Lucasfilm and the Navajo Nation Museum have worked together to create a Navajo-dubbed version of Star Wars. More precisely, the movie is being dubbed into Diné bizaad, a language spoken by around 210,000 people spread across reservations in Utah, New Mexico, and Arizona.
According to an article posted by Melissa Locker on the Time News Feed, the release of the movie was to have taken place Fourth of July weekend at the Navajo Nation Fair in Window Rock.
In the article, Manuelito Wheeler, the director of the Navajo Nation Museum was described as the driving force behind the project. He approached Lucasfilm with the idea and described the project as an entertaining and educational way to preserve the Navajo language. It’s also a way to engage younger members of the Navajo tribe and teach them their native tongue in a fun and captivating way.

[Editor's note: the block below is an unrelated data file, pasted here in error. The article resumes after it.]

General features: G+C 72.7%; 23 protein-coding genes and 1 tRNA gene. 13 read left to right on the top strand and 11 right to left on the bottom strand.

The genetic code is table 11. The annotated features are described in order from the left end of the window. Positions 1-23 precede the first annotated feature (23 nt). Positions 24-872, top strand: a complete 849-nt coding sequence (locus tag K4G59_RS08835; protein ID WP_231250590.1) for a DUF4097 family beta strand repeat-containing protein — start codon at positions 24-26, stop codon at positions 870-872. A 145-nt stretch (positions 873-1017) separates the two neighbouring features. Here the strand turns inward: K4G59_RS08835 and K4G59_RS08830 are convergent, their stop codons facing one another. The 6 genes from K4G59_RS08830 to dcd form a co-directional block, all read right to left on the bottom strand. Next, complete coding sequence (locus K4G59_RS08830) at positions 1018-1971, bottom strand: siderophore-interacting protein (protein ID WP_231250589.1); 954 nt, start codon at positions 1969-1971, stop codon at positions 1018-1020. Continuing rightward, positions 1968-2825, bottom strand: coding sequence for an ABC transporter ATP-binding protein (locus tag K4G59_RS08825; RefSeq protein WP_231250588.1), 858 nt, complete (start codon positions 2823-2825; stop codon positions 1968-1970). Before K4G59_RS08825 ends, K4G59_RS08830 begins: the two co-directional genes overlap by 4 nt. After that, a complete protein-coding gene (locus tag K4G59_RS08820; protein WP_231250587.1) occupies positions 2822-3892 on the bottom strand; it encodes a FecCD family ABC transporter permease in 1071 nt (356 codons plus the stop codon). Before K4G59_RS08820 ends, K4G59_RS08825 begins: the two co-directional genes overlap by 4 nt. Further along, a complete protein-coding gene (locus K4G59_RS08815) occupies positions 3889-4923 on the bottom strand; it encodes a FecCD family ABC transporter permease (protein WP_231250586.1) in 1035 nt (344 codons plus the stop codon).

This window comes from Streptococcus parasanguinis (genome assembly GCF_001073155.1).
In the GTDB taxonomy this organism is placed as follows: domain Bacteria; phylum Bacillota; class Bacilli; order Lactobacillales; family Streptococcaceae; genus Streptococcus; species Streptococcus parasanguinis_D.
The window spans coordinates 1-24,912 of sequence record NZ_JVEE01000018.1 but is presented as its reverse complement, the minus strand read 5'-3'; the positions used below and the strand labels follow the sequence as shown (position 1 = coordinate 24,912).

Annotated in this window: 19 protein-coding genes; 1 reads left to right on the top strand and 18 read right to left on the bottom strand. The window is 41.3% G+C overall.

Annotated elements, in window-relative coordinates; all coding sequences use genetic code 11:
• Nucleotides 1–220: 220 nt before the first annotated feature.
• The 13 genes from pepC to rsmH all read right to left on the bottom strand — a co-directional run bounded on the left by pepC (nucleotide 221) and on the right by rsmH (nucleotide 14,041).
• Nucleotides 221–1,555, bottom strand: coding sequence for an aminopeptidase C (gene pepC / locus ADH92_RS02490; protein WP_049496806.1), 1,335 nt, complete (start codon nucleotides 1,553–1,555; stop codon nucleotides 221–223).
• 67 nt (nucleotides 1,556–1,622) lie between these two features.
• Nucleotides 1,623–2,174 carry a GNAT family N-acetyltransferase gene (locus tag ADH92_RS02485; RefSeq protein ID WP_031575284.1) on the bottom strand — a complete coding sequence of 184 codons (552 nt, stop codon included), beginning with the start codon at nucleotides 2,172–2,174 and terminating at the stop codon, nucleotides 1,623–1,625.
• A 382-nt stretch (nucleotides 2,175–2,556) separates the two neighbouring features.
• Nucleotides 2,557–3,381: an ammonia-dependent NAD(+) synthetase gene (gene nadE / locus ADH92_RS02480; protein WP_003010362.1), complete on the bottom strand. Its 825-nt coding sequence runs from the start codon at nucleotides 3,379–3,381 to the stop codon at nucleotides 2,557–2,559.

I think this is an excellent strategy for preserving language and culture through modern media. You see similar efforts in countries where dialects are quickly disappearing as older generations of speakers pass away. A good example of this type of effort is in Italy where dialects are quickly disappearing. There has been a movement among scholars to publish more books and videos in an attempt to preserve the dialects for future generations.
Language is an important part of the tradition of storytelling and culture. I still fondly recall my father telling me stories about his Native Italy in the Calabrese dialect which only added to the charm of the stories. I hope this effort by the Navajo Nation Museum helps to carry forward the Diné language and Navajo culture into the future.
There are far too many languages disappearing every day as documented by the Enduring Voices Project.